Less nurture, more nature: That’s the gist of an increasingly popular tendency among winemakers who wish to spotlight the virtues of a piece of land while downplaying their own skills at blending, barreling, fining, and aging. For many such winemakers, the most basic approach to showcasing terroir, that sense of place that lingers in a bottle of wine, is to make single-vineyard wines, or vineyard designates. Among the younger players in this game is Pali Wine Company in Lompoc, founded in 2006.
Focusing on pinot noirs of the Willamette Valley, Sonoma County, and the Sta. Rita Hills, Pali, which is owned primarily by Tim Perr and Scott Knight, has modeled itself after its next door neighbor, Loring Wine Company, founded in the late 1990s as a purveyor of single-vineyard pinots. Loring has historically allowed its contracted grape-growers to treat the grapes as they see fit. This philosophy, in the end, highlights the grower as much as it does the land. Pali takes a more focused approach. Throughout the growing season, the company sends consultants to check in on vines hundreds of miles away and assure that the vineyard managers are tending to the grapes and harvesting on schedule, as Pali winemaker Aaron Walker would have it.
But the strongest parameter controls take effect when the grapes arrive at the custom-built facility within Lompoc’s city limits. Here, each wine is fermented side by side at the same temperature, for the same duration, and in the same-sized three-quarter-ton tanks. Each is aged in 100 percent French oak for 10 months and bottled in August. Winemaking becomes, in Walker’s hands, almost a science experiment, aimed at eliminating all background noise in order to best study the properties of the land of origin as they manifest in the bottled product.
As might be expected, each vineyard has its differences-but these are not arbitrary nuances. These variations of character can be fathomed by even the most inexperienced drinker; that’s the land they’re tasting. And while Pali’s wines run $48 and are sought by enthusiasts, the young company’s winemaking approach does, to some effect, demystify the often esoteric, often pretentious hobby of wine appreciation, making it accessible to all levels of wine intelligence.
This year, Pali Wine Company will shift gears to take on a new approach during the harvest and crush of 2008. The goal will remain minimally influencing a wine and showcasing the best assets of a piece of land. This year, however, some vineyards may receive special treatment on the lees and in the barrel, depending on what Walker deems appropriate for coaching each unique vineyard to its full potential.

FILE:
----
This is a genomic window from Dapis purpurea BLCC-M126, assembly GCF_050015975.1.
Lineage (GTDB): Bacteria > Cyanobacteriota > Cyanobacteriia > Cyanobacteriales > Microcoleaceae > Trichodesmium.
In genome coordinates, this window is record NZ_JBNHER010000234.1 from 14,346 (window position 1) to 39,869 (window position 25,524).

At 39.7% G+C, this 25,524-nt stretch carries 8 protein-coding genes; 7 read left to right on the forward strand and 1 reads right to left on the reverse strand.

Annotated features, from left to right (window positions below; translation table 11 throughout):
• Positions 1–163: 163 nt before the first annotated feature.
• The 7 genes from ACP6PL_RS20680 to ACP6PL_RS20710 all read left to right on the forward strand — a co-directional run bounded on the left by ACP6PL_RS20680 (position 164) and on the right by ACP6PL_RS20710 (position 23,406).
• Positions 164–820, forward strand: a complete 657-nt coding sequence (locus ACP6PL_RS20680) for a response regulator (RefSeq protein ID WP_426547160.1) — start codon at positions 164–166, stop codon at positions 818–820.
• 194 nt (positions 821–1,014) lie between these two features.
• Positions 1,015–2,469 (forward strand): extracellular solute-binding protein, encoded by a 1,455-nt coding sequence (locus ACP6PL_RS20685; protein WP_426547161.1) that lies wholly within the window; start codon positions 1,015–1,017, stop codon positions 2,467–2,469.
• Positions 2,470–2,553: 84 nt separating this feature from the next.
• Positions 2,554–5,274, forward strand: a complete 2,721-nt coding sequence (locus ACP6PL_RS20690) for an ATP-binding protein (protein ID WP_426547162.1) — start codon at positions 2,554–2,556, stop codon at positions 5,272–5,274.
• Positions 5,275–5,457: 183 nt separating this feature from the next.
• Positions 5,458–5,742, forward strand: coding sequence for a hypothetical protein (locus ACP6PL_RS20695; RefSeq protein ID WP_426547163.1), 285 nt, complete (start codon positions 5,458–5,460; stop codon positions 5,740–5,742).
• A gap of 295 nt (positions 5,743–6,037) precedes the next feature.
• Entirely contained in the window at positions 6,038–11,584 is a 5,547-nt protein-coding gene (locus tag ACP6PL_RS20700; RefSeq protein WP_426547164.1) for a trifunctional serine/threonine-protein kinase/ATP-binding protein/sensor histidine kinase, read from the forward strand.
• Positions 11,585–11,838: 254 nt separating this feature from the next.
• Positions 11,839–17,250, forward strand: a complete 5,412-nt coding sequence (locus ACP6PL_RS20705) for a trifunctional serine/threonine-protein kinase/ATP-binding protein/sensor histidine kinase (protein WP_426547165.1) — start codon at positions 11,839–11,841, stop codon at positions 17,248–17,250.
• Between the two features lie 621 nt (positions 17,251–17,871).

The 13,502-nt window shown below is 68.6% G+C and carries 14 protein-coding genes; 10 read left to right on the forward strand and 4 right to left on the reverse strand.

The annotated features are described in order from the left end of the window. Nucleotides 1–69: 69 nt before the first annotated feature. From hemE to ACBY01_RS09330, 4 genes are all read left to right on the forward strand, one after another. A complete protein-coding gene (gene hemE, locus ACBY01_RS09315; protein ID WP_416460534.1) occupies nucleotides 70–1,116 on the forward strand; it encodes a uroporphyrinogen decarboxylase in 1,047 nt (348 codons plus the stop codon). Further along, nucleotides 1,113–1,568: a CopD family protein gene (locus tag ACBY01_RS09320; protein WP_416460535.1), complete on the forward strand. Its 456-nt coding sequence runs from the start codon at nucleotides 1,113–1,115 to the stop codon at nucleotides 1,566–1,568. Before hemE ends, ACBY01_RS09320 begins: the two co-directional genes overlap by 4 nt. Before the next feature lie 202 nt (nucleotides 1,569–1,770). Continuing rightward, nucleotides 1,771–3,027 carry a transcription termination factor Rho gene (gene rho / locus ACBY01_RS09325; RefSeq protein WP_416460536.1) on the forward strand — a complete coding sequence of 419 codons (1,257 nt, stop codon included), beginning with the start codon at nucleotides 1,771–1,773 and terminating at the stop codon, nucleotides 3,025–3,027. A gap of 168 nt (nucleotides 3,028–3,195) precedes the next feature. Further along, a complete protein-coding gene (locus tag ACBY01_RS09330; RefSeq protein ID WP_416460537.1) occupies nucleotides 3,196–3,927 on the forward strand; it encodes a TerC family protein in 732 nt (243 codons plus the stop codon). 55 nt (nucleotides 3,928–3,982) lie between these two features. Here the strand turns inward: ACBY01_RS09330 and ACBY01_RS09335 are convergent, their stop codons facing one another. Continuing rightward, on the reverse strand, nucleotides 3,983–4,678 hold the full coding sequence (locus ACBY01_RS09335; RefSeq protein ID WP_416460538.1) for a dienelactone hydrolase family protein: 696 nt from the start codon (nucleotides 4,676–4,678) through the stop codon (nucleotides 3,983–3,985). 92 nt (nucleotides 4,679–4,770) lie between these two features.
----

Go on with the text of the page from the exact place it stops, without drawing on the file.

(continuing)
“We’ve realized that each vineyard and each AVA [American Viticultural Area] has its own distinct personality and traits,” explained Walker. “What works well for one place is not necessarily what works best for others.”
Pali has expanded its repertoire to 12 different pinot vineyards, up from eight in 2006 and 11 from the 2007 vintage, about to go to bottle. Production runs about 3,000 cases per year now and Walker says the plan is to remain at fewer than 10,000 cases no matter how prosperous the future.
Meanwhile, the search for great new vineyards goes on, and Walker pursues his passion with the subdued humble approach of a winemaker who knows that the world would turn without him. For wine, he points out, is a natural phenomenon and “practically makes itself” if left to its own devices. Moreover, even the best vintner in the world has only limited functioning power.
“It’s possible to make sub-par wines from great vineyards,” Walker said, “but it is nearly impossible to make great wines from sub-par vineyards.”
And in the end, we see that the real winemaker is the soil. The vintner just lends a hand.
Pali Wine Company will be open for regular tasting hours Thursdays and Fridays from 11 a.m.-3 p.m. and Saturdays from 11 a.m.-4 p.m. They are also available for tasting and tours by appointment Monday through Wednesday. For more, see paliwineco.com.